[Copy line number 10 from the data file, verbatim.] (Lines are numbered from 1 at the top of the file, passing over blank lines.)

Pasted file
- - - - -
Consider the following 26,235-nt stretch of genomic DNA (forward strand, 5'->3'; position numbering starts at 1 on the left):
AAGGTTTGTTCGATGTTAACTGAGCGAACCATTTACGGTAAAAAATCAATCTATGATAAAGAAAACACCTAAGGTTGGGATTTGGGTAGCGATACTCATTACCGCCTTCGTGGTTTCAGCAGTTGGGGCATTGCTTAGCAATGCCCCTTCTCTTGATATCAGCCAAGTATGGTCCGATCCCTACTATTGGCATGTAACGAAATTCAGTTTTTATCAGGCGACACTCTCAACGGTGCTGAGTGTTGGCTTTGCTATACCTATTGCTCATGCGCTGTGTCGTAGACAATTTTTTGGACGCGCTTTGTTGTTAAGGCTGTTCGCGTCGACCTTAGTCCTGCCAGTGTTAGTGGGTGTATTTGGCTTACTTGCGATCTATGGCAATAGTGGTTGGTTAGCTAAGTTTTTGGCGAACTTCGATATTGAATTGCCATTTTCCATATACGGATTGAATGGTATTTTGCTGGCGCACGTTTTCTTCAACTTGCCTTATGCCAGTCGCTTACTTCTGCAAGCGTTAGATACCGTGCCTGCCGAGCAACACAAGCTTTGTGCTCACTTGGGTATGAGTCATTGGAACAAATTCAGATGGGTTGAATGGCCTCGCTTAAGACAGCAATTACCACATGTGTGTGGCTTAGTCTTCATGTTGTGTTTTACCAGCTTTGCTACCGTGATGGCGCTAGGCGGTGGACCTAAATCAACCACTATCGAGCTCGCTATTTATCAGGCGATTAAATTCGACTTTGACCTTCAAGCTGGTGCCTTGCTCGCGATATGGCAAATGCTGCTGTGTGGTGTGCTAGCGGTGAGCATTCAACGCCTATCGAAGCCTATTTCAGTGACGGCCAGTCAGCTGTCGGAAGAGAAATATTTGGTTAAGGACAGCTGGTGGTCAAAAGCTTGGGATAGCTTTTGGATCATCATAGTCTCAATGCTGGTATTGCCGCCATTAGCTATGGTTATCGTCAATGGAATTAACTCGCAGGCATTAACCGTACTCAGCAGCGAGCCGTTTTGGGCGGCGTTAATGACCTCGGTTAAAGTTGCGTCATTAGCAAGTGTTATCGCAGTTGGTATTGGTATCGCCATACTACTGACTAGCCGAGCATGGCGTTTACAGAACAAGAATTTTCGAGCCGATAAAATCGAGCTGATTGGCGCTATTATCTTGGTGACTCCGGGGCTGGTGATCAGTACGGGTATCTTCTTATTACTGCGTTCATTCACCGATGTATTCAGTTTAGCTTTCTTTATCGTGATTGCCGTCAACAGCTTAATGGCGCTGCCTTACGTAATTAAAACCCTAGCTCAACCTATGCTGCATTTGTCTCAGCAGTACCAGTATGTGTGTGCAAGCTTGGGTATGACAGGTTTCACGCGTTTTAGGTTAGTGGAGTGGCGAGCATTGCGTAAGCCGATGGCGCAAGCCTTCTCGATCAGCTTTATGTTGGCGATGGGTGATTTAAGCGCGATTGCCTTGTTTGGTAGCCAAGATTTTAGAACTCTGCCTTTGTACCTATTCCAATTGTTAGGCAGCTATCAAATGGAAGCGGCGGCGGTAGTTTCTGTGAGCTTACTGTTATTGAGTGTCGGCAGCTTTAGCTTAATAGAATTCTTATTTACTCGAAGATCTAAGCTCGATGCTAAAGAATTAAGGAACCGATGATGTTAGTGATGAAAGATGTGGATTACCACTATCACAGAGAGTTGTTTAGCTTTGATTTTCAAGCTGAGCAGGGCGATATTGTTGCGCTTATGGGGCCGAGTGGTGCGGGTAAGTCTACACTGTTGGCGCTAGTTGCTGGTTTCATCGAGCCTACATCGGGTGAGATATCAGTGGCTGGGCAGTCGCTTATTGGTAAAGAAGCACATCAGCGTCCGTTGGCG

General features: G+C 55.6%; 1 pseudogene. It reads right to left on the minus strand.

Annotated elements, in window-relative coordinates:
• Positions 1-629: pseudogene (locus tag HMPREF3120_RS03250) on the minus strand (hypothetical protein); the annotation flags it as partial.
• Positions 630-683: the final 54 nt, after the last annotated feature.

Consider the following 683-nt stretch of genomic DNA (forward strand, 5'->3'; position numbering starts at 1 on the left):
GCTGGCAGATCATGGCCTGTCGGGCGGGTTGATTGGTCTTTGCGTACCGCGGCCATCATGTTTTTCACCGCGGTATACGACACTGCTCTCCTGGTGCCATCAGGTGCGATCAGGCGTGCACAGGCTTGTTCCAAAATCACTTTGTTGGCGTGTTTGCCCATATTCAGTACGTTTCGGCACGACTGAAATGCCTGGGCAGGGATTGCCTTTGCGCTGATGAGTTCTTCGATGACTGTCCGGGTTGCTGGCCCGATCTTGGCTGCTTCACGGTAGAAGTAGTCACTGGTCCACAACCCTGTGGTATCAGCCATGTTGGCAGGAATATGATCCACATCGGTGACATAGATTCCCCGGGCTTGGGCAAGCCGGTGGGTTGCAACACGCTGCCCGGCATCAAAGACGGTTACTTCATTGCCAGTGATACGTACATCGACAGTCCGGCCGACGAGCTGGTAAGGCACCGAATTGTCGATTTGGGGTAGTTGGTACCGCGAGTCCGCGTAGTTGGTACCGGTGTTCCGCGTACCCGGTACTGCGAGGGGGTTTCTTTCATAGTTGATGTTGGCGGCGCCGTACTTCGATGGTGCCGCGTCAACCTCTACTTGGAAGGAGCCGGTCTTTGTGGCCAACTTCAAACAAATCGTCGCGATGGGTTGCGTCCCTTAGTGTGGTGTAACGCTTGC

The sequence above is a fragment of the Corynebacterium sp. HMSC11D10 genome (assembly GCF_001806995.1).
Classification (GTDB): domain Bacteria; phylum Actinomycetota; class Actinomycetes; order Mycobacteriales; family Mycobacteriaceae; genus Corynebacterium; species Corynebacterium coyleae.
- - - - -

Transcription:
Classification (GTDB): domain Bacteria; phylum Actinomycetota; class Actinomycetes; order Mycobacteriales; family Mycobacteriaceae; genus Corynebacterium; species Corynebacterium coyleae.